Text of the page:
Hi, I’m Ollie, and I lead the Lesbian, Gay, Bisexual and Transgender (LGBT) Policy team here in the Government Equalities Office (GEO).
This month is Pride and it’s also the month where we celebrate the 50th anniversary of the Sexual Offences Act 1967 – the landmark legislation that started the process of decriminalising homosexuality in the UK. Given this historic anniversary, there seemed like no better time to introduce you to our team and what we’re here to do.
Oliver Entwistle, Head of LGBT Policy at GEO
What we do
Our job as a policy team is to make sure the UK is not only maintaining that position as a world-leader for LGBT equality, but also that we are continuing to make progress.
We also help the whole of government understand what LGBT people need from government and how departments can improve the services they offer to LGBT people. We do this because every part of government has a responsibility to make sure its policies and services don’t disadvantage people who are LGBT.
What we’ve done so far
The UK has one of the strongest legislative frameworks in the world to protect LGBT people, and in the 50 years that have passed since male homosexuality was partially decriminalised in England and Wales, significant progress has been made in achieving LGBT equality.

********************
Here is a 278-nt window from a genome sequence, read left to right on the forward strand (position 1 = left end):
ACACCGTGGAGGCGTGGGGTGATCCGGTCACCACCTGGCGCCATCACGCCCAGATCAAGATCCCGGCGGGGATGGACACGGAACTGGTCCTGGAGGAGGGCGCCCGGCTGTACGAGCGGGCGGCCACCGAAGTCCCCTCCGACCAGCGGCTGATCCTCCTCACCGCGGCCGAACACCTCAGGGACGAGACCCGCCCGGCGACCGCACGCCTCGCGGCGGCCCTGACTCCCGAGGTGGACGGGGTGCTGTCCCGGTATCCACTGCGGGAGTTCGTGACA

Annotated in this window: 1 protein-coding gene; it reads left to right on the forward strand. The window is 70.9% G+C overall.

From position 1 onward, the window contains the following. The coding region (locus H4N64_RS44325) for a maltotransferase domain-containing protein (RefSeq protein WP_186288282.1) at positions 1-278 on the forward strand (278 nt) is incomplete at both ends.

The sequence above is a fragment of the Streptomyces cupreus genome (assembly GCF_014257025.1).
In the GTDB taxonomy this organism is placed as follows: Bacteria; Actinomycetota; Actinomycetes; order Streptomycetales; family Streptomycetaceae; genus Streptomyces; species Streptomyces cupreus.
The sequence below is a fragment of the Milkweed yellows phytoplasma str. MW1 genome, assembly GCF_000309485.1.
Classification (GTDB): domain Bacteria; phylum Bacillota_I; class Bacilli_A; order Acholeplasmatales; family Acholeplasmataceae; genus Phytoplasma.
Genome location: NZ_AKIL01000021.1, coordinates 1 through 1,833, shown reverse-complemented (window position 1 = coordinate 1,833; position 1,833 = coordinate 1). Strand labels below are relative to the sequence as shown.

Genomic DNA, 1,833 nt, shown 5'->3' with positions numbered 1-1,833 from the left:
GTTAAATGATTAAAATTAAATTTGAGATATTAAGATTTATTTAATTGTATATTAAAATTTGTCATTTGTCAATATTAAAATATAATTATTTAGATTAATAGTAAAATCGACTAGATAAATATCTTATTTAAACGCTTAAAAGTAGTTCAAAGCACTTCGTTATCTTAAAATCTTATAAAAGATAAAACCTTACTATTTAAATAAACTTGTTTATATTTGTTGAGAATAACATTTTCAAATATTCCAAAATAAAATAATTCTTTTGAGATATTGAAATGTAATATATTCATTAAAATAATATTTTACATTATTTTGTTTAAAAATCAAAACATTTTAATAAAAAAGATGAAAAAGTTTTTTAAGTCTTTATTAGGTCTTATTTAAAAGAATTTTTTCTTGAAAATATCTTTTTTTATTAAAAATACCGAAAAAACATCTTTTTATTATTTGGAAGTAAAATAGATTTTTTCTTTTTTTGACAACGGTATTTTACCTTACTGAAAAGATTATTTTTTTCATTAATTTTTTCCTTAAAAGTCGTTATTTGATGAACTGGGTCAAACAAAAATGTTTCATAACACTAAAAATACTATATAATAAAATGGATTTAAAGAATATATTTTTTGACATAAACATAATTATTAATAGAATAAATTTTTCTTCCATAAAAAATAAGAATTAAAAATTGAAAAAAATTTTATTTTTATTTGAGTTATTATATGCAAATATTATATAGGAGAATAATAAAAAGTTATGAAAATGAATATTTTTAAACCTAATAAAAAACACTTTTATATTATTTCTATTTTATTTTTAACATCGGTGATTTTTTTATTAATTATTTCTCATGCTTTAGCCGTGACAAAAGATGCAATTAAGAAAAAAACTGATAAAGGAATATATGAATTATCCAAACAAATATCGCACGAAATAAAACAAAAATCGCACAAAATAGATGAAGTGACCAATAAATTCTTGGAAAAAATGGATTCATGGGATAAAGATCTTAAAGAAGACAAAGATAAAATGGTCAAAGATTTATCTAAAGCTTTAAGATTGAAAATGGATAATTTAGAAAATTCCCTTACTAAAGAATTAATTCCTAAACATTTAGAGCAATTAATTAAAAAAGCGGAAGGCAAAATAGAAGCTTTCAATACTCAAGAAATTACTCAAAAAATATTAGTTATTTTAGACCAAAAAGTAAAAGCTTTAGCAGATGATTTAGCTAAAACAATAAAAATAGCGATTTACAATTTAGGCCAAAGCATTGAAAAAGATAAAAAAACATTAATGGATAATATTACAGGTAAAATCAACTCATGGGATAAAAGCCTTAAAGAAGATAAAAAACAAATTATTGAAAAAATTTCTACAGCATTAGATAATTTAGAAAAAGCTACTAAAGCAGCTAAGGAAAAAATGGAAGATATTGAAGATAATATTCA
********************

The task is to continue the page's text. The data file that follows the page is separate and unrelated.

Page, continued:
This year, we’ve been recognised by ILGA-Europe as one of the top three countries in Europe for LGBT people for the sixth year in a row.
Of course, lots of people know about the GEO because we introduced marriage for same sex couples. We are also responsible for the Civil Partnership Act (2004) and Marriage (Same Sex Couples) Act 2013, as well as the parts of the Equality Act (2010) relating to sexual orientation and gender identity.
Since 2013, when we introduced same-sex marriage, we’ve:
- worked with the Ministry of Justice to introduce pardons for gay and bisexual men who were convicted for consensual same-sex acts through the Policing and Crime Act 2017
- launched an anti-homophobic, biphobic and transphobic bullying programme, where we have made £3 million of funding available to deliver training and support to reduce the amount of bullying LGBT young people face when they are at school
- published guidance for service providers on how they can better support transgender people
- worked with the Department for Transport to repeal one of the final pieces of legislation that outlawed homosexuality through the Merchant Shipping (Homosexual Conduct) Act 2017
These achievements have started to make a real difference to LGBT people across the country but we know there is more we need to do.
GEO team at Pride in London 2017, with the Minister for Women and Equalities, Justine Greening
What comes next
Over the next few months, we’ll be starting a national conversation about what the next 50 years of LGBT equality should look like.